Skinner and Jenkins: Inspiring And Enquiring
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Skinner and Jenkins: Inspiring And Enquiring

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Presented by E Skinner and M Jenkins at the LTEA Conference 2008 (University of Sheffield), this paper reviews a case study of providing scaffolding and support to Level One students in a group work ...

Presented by E Skinner and M Jenkins at the LTEA Conference 2008 (University of Sheffield), this paper reviews a case study of providing scaffolding and support to Level One students in a group work activity to encourage active engagement.

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    Skinner and Jenkins: Inspiring And Enquiring Skinner and Jenkins: Inspiring And Enquiring Presentation Transcript

    • Inspiring and Enquiring Elisabeth Skinner Martin Jenkins University of Gloucestershire
      • Some students prefer scribing (McAlpine 2004)
      • EBL threatens low confidence …. poor independent learning
      • EBL builds confidence …. strengthens independent learning
      • Capacity building or personal development does not occur before participation but through participation (Warburton 1998:33)
      • Build confidence before EBL? X
      • Build confidence through EBL? 
    • The Focus of this Paper
      • Persuading students to take part despite low confidence
      • Providing support to maintain motivation
      • Because the rewards (growing confidence) are great
    • The Case Study
      • Level One: Town and country planning
      • 64 students = 23 campus + 41 distance
      • EBL activity in groups: investigating a chosen planning application found online
      • Vehicle for both learning and assessment over nine weeks
    • Inspiring
      • ‘ Engagement’ is to “ gain the full attention of students ” (McAlpine 2004:126)
        • Ensure relevance
        • Create excitement
      • Design an activity that is “ so enticing, so intriguing, and so marvelous (sic) that [students] really do not want to miss out on it ” (Bender 2003:47)
      • Choices: groups, application, assessment
    • Support: Information and Practice
      • “ Instructional responsibility in relation to practice is to provide a learning environment in which there is both structure and formative feedback since the two are supportive of a deep approach to learning ” (McAlpine 2004:129)
      • Course materials (print and online)
      • Clear instructions with assignment checklist
      • F2F classes
      • Learning activities
    • Support: Practice and Feedback
      • WebCT discussion group with teacher presence and feedback
      • Campus class groupwork with teacher help and feedback
      • Group as learning community with mutual support
    • Evaluation
      • Observing attendance online and in class
      • Mid-point survey of campus class only
      • Standard end-of-module evaluation
      • Assessed 300 word individual reflection
    • Support for independence
      • Inspired to work independently
        • 7/10 distance groups
        • 3/6 campus groups
      • Slow starters
        • 3/6 campus groups (absent students, waiting for deadline)
        • 3/10 distance groups (absent students, online decisions difficult)
      • Five mid point drop outs
      • Pressures for all students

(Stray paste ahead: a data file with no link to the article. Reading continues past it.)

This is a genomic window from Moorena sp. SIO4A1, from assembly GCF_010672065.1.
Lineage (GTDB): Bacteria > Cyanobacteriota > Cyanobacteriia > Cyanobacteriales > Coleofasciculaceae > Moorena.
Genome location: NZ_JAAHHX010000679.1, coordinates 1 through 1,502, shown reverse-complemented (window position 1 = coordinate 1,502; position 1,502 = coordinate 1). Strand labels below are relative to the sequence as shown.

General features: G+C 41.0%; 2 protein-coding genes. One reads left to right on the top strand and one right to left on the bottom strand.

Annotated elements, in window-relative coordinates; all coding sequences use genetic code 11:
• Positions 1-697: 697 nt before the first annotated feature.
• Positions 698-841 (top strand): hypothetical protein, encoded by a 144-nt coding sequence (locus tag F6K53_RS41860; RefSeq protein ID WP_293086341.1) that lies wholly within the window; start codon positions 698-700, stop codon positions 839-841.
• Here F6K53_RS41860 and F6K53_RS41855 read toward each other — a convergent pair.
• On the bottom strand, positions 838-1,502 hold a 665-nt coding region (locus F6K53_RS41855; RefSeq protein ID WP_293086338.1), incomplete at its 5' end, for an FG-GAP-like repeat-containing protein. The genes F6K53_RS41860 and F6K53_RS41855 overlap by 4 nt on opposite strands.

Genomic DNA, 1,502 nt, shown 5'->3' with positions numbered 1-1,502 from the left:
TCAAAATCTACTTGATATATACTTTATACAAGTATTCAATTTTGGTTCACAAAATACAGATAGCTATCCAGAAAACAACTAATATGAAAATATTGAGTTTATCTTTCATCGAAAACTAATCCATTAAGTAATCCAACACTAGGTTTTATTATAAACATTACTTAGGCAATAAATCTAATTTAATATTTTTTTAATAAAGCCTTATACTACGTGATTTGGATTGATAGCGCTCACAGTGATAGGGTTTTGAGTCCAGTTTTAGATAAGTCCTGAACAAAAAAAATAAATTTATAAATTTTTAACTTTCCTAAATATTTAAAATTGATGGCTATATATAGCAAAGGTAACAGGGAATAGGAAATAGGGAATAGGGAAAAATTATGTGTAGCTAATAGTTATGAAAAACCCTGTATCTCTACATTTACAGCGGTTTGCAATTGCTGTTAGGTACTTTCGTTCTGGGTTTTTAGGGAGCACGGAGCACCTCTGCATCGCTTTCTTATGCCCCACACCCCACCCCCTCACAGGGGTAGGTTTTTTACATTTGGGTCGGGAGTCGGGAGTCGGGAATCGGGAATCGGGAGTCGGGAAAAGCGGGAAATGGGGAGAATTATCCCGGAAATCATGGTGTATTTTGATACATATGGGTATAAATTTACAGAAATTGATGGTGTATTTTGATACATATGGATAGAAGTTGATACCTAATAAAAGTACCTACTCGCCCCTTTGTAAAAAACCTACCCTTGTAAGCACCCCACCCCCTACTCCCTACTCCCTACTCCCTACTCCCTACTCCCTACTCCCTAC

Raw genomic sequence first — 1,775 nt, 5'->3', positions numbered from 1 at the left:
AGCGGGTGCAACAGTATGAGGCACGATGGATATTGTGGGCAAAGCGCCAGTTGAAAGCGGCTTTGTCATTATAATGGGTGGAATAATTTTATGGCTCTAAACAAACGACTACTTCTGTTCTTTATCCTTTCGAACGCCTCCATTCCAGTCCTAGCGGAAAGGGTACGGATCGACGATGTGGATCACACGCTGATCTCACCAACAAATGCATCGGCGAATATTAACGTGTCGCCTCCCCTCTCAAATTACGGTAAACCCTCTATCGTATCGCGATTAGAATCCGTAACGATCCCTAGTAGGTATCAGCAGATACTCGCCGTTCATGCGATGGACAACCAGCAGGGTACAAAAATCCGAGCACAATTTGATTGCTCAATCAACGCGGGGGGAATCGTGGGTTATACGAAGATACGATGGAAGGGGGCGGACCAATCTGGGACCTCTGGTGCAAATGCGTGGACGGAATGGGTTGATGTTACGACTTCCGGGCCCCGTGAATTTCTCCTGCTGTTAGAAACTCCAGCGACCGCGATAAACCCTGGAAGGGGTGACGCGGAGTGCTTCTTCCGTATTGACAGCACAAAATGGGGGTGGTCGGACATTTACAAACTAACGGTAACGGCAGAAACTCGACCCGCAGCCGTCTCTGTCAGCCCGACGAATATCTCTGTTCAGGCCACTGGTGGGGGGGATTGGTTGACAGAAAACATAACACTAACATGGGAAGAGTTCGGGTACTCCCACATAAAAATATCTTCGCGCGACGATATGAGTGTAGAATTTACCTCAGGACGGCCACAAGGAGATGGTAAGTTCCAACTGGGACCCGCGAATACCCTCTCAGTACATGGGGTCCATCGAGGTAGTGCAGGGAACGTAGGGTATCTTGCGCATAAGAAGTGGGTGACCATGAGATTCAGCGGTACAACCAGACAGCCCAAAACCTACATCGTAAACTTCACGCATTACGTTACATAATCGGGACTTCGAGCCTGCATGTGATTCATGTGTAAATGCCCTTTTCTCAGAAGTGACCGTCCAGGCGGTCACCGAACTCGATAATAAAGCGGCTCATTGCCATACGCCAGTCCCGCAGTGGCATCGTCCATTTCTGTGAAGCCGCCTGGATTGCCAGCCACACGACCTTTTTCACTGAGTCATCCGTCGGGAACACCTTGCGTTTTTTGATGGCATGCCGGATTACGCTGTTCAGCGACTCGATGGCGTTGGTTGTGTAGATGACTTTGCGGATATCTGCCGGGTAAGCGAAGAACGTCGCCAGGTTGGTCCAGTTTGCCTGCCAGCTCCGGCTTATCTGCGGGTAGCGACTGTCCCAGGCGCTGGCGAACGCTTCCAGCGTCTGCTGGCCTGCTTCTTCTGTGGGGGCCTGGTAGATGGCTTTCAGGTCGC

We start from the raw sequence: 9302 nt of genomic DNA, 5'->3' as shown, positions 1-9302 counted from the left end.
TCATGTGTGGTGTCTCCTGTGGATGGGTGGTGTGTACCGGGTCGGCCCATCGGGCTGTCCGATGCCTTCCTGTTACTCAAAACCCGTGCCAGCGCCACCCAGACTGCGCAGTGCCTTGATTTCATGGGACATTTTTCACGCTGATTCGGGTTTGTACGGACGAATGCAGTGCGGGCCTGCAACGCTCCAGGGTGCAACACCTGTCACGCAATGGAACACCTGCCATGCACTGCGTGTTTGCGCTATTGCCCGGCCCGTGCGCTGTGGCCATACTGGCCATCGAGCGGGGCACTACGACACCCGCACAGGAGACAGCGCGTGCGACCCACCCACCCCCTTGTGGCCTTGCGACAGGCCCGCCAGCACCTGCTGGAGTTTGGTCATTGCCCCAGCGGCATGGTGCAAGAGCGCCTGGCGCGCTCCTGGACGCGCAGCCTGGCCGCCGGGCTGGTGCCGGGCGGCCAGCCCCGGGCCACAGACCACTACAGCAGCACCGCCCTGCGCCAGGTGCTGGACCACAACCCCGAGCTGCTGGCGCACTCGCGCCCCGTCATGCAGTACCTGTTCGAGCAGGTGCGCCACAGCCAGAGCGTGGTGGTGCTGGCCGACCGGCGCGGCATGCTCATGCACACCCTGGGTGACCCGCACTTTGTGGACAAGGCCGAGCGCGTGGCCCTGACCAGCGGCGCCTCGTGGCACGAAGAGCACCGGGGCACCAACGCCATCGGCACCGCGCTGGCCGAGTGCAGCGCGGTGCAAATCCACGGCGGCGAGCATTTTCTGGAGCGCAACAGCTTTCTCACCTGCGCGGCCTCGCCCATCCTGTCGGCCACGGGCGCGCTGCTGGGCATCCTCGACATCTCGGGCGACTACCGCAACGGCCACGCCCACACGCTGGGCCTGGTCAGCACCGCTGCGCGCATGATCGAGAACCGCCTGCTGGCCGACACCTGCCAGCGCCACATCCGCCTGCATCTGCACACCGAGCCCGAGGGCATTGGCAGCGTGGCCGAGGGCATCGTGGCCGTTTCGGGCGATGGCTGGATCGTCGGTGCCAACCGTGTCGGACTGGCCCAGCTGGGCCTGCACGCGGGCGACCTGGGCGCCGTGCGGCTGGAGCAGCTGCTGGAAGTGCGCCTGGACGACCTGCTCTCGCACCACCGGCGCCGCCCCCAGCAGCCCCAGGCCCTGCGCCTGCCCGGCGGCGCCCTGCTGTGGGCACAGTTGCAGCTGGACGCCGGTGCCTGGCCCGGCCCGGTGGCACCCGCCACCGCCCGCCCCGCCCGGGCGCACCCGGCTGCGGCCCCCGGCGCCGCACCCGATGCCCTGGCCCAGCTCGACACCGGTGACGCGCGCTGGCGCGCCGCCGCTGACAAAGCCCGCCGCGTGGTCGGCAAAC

• Groupwork
        • 25% de-motivating
        • 75% motivating
    • Inspiring independent learning
      • Mid-point survey
        • 70% inspired, engaged
        • 50% fun
      • End-of-module evaluation
        • 4 out of 5 median score for developing new skills, extending learning, opportunities for independent learning, enjoyment
    • Marks
      • 2008 59 students
        • average mark 64%
        • 25% 70+
      • 2006 48 students
        • Average mark 57%
        • 15% 70+
    • Assessed reflection
      • One student critical of the EBL activity
      • Problems with groupwork
      • Sense of excitement and inspiration
      • “ I found this project both exciting and challenging. We picked a complex application …. and I learned a great deal. I enjoyed the challenge immensely and my motivation stayed high during the task.” (Distance learner)
    • Assessed reflection
      • “ This assignment was a good way to see exactly how the planning system works; it is hard to understand when you’re just being told about it, so it was easier to understand when looking at it in terms of a specific application in a more practical set-up.” (Campus student)
      • Extensive learning
      • Explicit comments on growth of confidence through knowledge and skills
      • “ I am naturally a nosy, inquisitive person and love being given the chance to find out about anything, particularly something as important as housing and associated laws. I enjoyed the task and think that it was a successful method of getting students to do their own research into what a planning application involves.”
      • (Campus student)
      • Students went the extra mile – investigations online and on the ground
    • Tentative conclusions
      • Provided stimulating, relevant activity with choices
      • Provided support online and in class to maintain motivation
      • Consider role of groupwork and individuals in groups
      • Inspired the majority of students to engage to help students grow in confidence
    • References
      • Bender, T. (2003) Discussion-based Online Teaching to Enhance Student Learning (Virginia, Stylus Publishing)
      • McAlpine L (2004) Designing learning as well as teaching: A research-based model for instruction that emphasizes learner practice, in Active Learning in Higher Education Vol 5, Issue 2 July 2004 pp119-134
      • Salmon, G. (2000) E-moderating: the key to teaching and learning online (London, Kogan Page.)